INVESTORS took positions on Security Bank Corp. last week after the release of its first-quarter earnings report.
A total of 2.19 million of the bank’s shares worth P225.73 million exchanged hands on the trading floor from April 27 to 30, according to data from the Philippine Stock Exchange.
Week-on-week, its share price inched up by 1.4% to P103.40 per share on Thursday from its April 24 closing price of P102 apiece. Since the start of the year, the bank’s share price has fallen by 44.6%.
Local financial markets were closed on May 1 in observance of the Labor Day holiday.
Piper Chaucer E. Tan, client engagement officer and research associate at Philstocks Financial, Inc., said market activity towards the stock had suddenly increased because of anticipation on earnings.
“[T]he fact the market has not [been] going below P100 I think it’s a sign that the market has already priced in the negative sentiment towards the stock and this [is] also an indication that bulls are in control since the stock is relatively cheap versus its peers,” he said via e-mail.
He noted that the Security Bank stock is relatively cheap since its price-to-earnings ratio is at its 10-year low and its price-to-book value is below its five-year average.
Mr. Tan said investors are optimistic towards earnings season and based on observation, share prices tend to increase during the reporting season or the announcement of earnings of a particular listed company.
Pia Teresa T. Magalong, equity analyst at Regina Capital Development Corp., said the banking sector, in general, was trading below fair value, partly because of low trading volumes amid the coronavirus disease 2019 pandemic.
“Headwinds to the sector include, weakened asset quality due to deterioration in debt payment capacity of borrowers,” she said in a separate e-mail response to questions.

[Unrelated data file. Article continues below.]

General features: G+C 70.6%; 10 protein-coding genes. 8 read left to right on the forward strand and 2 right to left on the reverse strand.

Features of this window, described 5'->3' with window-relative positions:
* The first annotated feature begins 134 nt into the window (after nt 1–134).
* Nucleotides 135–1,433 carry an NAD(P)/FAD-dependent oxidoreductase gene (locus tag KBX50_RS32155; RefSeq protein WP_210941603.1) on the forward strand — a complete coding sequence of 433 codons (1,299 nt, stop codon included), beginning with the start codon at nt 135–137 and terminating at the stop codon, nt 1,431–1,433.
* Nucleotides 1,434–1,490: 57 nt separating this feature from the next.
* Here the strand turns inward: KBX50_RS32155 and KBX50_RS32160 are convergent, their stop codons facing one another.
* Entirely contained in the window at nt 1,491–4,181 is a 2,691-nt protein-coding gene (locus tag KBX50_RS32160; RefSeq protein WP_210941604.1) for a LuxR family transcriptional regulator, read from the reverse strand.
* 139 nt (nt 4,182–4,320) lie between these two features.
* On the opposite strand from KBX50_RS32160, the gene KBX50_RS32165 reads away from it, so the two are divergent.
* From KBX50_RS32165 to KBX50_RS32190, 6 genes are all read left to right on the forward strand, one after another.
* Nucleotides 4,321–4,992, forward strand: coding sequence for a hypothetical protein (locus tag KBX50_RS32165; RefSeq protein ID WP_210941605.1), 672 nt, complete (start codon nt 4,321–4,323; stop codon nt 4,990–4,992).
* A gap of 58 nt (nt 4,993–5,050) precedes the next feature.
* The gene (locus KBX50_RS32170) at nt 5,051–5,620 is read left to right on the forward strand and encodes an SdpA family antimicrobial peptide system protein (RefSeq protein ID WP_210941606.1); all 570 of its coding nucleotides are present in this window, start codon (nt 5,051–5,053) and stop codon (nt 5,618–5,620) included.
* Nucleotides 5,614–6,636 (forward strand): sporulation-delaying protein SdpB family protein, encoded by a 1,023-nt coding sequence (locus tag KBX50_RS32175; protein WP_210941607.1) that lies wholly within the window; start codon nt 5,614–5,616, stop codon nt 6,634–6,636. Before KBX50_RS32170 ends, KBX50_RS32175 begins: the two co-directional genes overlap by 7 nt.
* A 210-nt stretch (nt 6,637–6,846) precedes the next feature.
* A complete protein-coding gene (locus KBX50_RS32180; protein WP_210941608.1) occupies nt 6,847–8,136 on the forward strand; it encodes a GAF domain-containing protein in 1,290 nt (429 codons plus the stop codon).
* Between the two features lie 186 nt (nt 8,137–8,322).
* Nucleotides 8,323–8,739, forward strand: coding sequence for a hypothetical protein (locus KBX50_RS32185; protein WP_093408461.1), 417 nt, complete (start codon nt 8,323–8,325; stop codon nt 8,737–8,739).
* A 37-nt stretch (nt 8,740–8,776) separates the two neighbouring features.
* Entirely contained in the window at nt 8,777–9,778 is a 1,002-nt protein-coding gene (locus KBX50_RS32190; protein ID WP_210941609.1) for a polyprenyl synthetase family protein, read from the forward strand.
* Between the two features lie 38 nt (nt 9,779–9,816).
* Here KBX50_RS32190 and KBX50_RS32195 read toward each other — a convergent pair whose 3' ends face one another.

In a disclosure on Tuesday, Security Bank reported its net profit growing by 21% year-on-year to P2.9 billion for the first three months of the year.
Riding on the back of core business income and securities trading gains, total revenues of the bank jumped 75% to P13.2 billion.
Ms. Magalong pointed out that Security Bank changed its revenue mix in favor of net interest income over trading income.
“The key driver of this shift has been a stark increase in retail loans, which comprise 29% of loans. The business model shift provides higher earnings, which may lead to higher multiples vs. peers,” she said.
The bank’s total net interest income was recorded at P8.1 billion in the first quarter, up 41% from the previous year.
Total non-interest income climbed 184% to P5.1 billion. Securities trading gains reached P3.5 billion, five times higher than P671 million in the previous year.
Mr. Tan said the first-quarter earnings had not taken into account the full extent of the enhanced community quarantine. He said those numbers would reflect on second-quarter results since the lockdown was implemented 15 days before the end of the quarter.
Meanwhile, Ms. Magalong forecast Security Bank’s bottom line finishing the year roughly around P9.95 billion because of the disruptions brought about by the pandemic. If realized, this will be lower by 1.5% from the P10.10-billion net income recorded last year.
For this week’s trading, Mr. Tan pegged the stock’s primary support at P100 and its “psychological” secondary support at its 52-week low of P79.30. He placed the initial and secondary resistance at P112.00 and 120.00, respectively.
Ms. Magalong gave Security Bank’s support and resistance price levels at P101.02 and P107.90, respectively. — J. E. Hernandez